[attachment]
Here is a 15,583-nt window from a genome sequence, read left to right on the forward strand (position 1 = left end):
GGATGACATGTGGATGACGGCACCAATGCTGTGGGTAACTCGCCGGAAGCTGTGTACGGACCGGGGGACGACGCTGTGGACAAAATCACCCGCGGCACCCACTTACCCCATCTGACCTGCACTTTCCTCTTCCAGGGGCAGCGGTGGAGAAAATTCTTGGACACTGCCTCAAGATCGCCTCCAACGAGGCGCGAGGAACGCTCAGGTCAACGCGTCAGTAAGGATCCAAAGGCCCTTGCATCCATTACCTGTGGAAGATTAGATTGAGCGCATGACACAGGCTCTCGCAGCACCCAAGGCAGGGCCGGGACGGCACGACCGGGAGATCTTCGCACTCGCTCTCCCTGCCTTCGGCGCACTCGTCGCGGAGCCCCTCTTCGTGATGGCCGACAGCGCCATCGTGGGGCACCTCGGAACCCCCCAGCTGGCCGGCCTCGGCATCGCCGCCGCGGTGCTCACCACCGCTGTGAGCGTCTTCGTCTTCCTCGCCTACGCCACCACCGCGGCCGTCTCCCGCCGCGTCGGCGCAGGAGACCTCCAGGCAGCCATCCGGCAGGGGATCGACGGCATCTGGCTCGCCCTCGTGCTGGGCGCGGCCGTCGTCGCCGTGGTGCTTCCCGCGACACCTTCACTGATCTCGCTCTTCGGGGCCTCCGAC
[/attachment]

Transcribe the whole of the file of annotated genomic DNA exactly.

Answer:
Here is a 15,583-nt window from a genome sequence, read left to right on the forward strand (position 1 = left end):
GGATGACATGTGGATGACGGCACCAATGCTGTGGGTAACTCGCCGGAAGCTGTGTACGGACCGGGGGACGACGCTGTGGACAAAATCACCCGCGGCACCCACTTACCCCATCTGACCTGCACTTTCCTCTTCCAGGGGCAGCGGTGGAGAAAATTCTTGGACACTGCCTCAAGATCGCCTCCAACGAGGCGCGAGGAACGCTCAGGTCAACGCGTCAGTAAGGATCCAAAGGCCCTTGCATCCATTACCTGTGGAAGATTAGATTGAGCGCATGACACAGGCTCTCGCAGCACCCAAGGCAGGGCCGGGACGGCACGACCGGGAGATCTTCGCACTCGCTCTCCCTGCCTTCGGCGCACTCGTCGCGGAGCCCCTCTTCGTGATGGCCGACAGCGCCATCGTGGGGCACCTCGGAACCCCCCAGCTGGCCGGCCTCGGCATCGCCGCCGCGGTGCTCACCACCGCTGTGAGCGTCTTCGTCTTCCTCGCCTACGCCACCACCGCGGCCGTCTCCCGCCGCGTCGGCGCAGGAGACCTCCAGGCAGCCATCCGGCAGGGGATCGACGGCATCTGGCTCGCCCTCGTGCTGGGCGCGGCCGTCGTCGCCGTGGTGCTTCCCGCGACACCTTCACTGATCTCGCTCTTCGGGGCCTCCGAC